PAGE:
This is such an excellent and fresh take on a horror story of shapeshifting monsters. Being a shapeshifter and a monster, isn't always easy as this story points out. You have to be careful, you have to consider your options, in order not to get caught, not to get found out and still survive. Harbridge's story is both quiet and powerful, and I love the intimate, under-the-skin view we get of the kind of being that is usually only glimpsed in the shadows.

The Air Will Catch Us by Rajiv Moté in Reckoning

Walking is different now. The air resists my habitual gait. Little hops lift me into the thickened atmosphere that slows my return to Earth. It’s undignified, but it’s past time I got used to this. I’m not that old. I bob along after her.

A quiet, contemplative science fiction story set in a future where humanity has had to make some drastic changes in order to survive. These changes are the new reality for the children growing up in it, but for those who still remember the world, and the air, as it once was, it's a different story. There's a bitter-sweetness and wistfulness to this story that really got to me.

The Dark House by A.C. Wise in TOR.com

It didn’t help that darkness crowded the edges of the photograph, smudged, like thousands of fingerprints marring the picture over the years. I would have blamed the quality of the reproduction, except the shadows gathered in the windows too. They didn’t reflect light so much as hold it at bay.

A profoundly unsettling and increasingly harrowing story by A.C. Wise about a house, about the ghosts that haunt that house, and about the lives that seem tied to the photos left behind in that house. There's a terrifying inevitability to the horror here: everything has happened before and will happen again. Wise has a terrific ability to crank up the intensity of horror with masterful precision, and that skill is on full display in this story.

The Lone Drummer by A.G. Lamar in Beneath Ceaseless Skies

I love stories that tie together music and magic, and in A.G. Lamar’s story, we find ourselves in world where songs and drumming can be used for peaceful purpose, like making crops grow, and for war, as a weapon to defeat your enemy on the battlefield. Kamu is a young boy with a great gift for drum magic. At a young age, his father sent him off to hone his skills and become part of the royal army. Lamar’s story is a multi-layered and fascinating look at a society that wields magic for a variety of purposes, and at the heart of the story is Kamu, who is so very good at magic and drumming, but who is also deeply conflicted by going to war, and who still carries the pain of being sent away from his family when he was only 10 years old. It makes for a riveting and thoroughly compelling read set in a fascinating world.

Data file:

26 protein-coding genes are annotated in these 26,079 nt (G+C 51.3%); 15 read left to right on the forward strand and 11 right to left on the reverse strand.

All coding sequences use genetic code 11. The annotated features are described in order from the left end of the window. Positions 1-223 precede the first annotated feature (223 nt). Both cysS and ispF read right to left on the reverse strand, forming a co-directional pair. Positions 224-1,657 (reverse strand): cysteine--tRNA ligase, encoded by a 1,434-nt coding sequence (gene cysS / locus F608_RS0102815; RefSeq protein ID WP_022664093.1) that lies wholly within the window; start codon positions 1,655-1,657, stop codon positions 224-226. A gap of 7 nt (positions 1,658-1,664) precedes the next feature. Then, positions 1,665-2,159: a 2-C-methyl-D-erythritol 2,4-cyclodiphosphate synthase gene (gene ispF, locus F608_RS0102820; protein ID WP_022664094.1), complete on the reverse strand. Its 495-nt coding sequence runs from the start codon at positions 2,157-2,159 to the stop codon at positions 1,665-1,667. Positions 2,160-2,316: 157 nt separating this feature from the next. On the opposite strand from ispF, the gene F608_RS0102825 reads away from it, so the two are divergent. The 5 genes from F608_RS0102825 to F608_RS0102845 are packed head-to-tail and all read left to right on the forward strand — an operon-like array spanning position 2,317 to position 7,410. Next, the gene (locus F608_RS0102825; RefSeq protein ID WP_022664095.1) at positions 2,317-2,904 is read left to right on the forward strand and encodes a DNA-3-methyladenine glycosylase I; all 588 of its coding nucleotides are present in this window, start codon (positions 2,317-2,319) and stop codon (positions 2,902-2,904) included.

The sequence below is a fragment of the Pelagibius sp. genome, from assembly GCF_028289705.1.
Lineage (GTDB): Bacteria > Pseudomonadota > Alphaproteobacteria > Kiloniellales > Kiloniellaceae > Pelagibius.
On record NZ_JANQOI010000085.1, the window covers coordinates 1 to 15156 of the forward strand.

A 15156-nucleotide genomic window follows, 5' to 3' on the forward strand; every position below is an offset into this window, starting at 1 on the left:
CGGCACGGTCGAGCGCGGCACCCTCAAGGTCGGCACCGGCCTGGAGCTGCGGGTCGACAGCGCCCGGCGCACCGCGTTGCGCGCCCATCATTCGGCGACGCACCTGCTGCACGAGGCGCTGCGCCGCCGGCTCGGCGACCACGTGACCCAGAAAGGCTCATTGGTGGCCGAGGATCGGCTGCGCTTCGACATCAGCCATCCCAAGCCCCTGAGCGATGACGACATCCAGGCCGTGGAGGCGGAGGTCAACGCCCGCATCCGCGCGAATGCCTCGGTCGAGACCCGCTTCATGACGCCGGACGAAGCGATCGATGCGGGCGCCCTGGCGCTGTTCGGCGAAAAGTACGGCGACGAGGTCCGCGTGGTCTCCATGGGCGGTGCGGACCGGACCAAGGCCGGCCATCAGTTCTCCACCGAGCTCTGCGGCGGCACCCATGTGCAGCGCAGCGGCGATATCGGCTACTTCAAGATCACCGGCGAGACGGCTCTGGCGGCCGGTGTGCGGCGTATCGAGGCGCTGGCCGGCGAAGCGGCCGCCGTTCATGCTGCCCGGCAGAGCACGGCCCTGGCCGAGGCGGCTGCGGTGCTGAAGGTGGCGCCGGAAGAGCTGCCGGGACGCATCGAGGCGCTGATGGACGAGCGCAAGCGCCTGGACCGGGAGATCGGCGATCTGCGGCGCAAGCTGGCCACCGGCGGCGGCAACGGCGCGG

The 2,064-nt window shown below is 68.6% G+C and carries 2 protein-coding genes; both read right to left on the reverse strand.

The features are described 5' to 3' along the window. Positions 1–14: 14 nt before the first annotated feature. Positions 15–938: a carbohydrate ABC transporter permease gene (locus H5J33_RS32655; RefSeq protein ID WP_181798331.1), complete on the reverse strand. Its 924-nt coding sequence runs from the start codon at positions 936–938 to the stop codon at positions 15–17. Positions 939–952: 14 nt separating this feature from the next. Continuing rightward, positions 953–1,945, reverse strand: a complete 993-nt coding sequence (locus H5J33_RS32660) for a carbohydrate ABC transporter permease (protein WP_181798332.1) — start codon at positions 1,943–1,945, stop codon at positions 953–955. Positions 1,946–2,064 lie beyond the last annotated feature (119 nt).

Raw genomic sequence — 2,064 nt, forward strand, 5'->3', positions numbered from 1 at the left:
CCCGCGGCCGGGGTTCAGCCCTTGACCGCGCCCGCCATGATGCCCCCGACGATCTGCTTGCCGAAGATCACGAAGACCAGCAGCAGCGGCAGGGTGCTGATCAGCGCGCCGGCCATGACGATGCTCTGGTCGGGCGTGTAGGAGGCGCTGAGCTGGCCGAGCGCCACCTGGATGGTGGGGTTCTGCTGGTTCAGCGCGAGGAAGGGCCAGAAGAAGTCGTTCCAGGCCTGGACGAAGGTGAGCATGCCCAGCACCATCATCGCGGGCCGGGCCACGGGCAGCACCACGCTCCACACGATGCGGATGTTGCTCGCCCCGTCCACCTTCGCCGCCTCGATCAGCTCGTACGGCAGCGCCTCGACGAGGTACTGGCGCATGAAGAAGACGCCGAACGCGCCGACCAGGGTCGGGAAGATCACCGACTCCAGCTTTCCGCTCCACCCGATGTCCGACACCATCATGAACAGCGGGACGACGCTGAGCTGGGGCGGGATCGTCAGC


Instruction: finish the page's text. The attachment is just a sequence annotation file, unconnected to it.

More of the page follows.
We, the Ones Who Raised Sam Gowers from the Dead by Cynthia Zhang in PseudoPod (narrated by Serah Eley)

There’s a profound fierceness and anger fueling this story, making it intensely powerful and affecting.

Yes, to answer your questions, we were the ones who did it; we were the ones who dabbled into the forbidden arts, who so casually threw away the good Christian values of our country for a flash of bloody vengeance. We are the ones you want, the ones who raised Sam Gowers from the dead.

The voice of the story is so strong and bold, and I love how it never shies away from telling us the truths we already know but sometimes try not to face: the injustice, the cruelty, the bigotry, the violence faced by Sam Gowers and others like him. Oh yes, I love the sharp teeth of this story, the raw emotion that runs through it, and I love how powerlessness is turned into unexpected, unimaginable power when necromancy is used.

A Thousand Echoes in One Voice by Deborah L. Davitt in Podcastle (narrated by Dave Robison)

At first, you didn’t really commit to it. You only explored on weekends. Then it became an all-consuming obsession. You took your instructions from the hidden graffiti. Your only guide, the only proof that there were others like you. Your sole consolation.

The others exist. Some of them must go home again. And some of them never can. Caught, perhaps, when a reality blinks out of existence.

Oh, my kind of story: a messed up timetravel tale, where different choices make new timelines, where worlds diverge and join, and where the paths to the past and the future and the other worlds are difficult to find and understand. Davitt’s story is haunting and evocative, with a deep and dark heart. That ending gave me bone-deep chills.


Sounds for Crustaceans by Addison Smith in Fantasy Magazine

OK, so a while back I was talking on Twitter about crabs and how easily lifeforms through the eons seem to turn into crabs (it’s a thing!), and then someone recommended I read this story by Addison Smith. It’s from 2021, so I’m obviously way late in covering it here, but wow, what a story it is! Here, someone is turning into a crustacean, but it’s not an easy process and it’s not easy to know what other people are going to think about such a transformation. Will they even believe it? Will they mock it? There’s a surreal vibe here, and a tenderness beneath the chitin, that is an absolute delight.